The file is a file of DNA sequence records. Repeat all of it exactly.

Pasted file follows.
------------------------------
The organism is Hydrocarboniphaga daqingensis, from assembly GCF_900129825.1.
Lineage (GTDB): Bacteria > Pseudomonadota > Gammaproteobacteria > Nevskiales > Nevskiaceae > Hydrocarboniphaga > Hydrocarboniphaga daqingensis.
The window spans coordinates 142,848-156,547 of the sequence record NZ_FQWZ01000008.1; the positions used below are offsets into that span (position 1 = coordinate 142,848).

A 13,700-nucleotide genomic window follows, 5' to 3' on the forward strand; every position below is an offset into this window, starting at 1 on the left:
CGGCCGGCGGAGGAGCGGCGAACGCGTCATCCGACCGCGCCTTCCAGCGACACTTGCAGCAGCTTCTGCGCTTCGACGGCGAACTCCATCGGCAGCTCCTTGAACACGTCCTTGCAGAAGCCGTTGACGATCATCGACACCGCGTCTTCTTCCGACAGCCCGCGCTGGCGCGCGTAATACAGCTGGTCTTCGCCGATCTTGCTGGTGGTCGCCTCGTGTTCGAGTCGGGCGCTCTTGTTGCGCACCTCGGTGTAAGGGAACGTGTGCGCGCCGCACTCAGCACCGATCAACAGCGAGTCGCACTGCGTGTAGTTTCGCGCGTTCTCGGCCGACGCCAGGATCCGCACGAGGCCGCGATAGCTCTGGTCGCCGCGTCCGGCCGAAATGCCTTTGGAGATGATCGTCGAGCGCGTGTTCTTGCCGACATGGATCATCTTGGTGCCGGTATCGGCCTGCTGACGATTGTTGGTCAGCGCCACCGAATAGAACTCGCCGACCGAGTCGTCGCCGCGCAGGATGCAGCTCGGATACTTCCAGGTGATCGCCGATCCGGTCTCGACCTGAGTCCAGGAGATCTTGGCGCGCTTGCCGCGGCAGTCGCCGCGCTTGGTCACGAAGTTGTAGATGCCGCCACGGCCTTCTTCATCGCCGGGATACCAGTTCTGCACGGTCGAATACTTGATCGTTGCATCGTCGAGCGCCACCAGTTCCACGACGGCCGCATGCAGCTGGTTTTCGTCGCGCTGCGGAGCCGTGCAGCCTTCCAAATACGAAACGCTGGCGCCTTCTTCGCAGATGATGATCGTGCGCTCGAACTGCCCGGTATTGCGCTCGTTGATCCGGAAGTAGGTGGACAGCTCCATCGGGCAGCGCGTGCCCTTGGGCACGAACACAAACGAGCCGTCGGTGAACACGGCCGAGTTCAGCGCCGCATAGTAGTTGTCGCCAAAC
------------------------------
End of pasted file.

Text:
The organism is Hydrocarboniphaga daqingensis, from assembly GCF_900129825.1.
Lineage (GTDB): Bacteria > Pseudomonadota > Gammaproteobacteria > Nevskiales > Nevskiaceae > Hydrocarboniphaga > Hydrocarboniphaga daqingensis.
The window spans coordinates 142,848-156,547 of the sequence record NZ_FQWZ01000008.1; the positions used below are offsets into that span (position 1 = coordinate 142,848).

A 13,700-nucleotide genomic window follows, 5' to 3' on the forward strand; every position below is an offset into this window, starting at 1 on the left:
CGGCCGGCGGAGGAGCGGCGAACGCGTCATCCGACCGCGCCTTCCAGCGACACTTGCAGCAGCTTCTGCGCTTCGACGGCGAACTCCATCGGCAGCTCCTTGAACACGTCCTTGCAGAAGCCGTTGACGATCATCGACACCGCGTCTTCTTCCGACAGCCCGCGCTGGCGCGCGTAATACAGCTGGTCTTCGCCGATCTTGCTGGTGGTCGCCTCGTGTTCGAGTCGGGCGCTCTTGTTGCGCACCTCGGTGTAAGGGAACGTGTGCGCGCCGCACTCAGCACCGATCAACAGCGAGTCGCACTGCGTGTAGTTTCGCGCGTTCTCGGCCGACGCCAGGATCCGCACGAGGCCGCGATAGCTCTGGTCGCCGCGTCCGGCCGAAATGCCTTTGGAGATGATCGTCGAGCGCGTGTTCTTGCCGACATGGATCATCTTGGTGCCGGTATCGGCCTGCTGACGATTGTTGGTCAGCGCCACCGAATAGAACTCGCCGACCGAGTCGTCGCCGCGCAGGATGCAGCTCGGATACTTCCAGGTGATCGCCGATCCGGTCTCGACCTGAGTCCAGGAGATCTTGGCGCGCTTGCCGCGGCAGTCGCCGCGCTTGGTCACGAAGTTGTAGATGCCGCCACGGCCTTCTTCATCGCCGGGATACCAGTTCTGCACGGTCGAATACTTGATCGTTGCATCGTCGAGCGCCACCAGTTCCACGACGGCCGCATGCAGCTGGTTTTCGTCGCGCTGCGGAGCCGTGCAGCCTTCCAAATACGAAACGCTGGCGCCTTCTTCGCAGATGATGATCGTGCGCTCGAACTGCCCGGTATTGCGCTCGTTGATCCGGAAGTAGGTGGACAGCTCCATCGGGCAGCGCGTGCCCTTGGGCACGAACACAAACGAGCCGTCGGTGAACACGGCCGAGTTCAGCGCCGCATAGTAGTTGTCGCCAAAC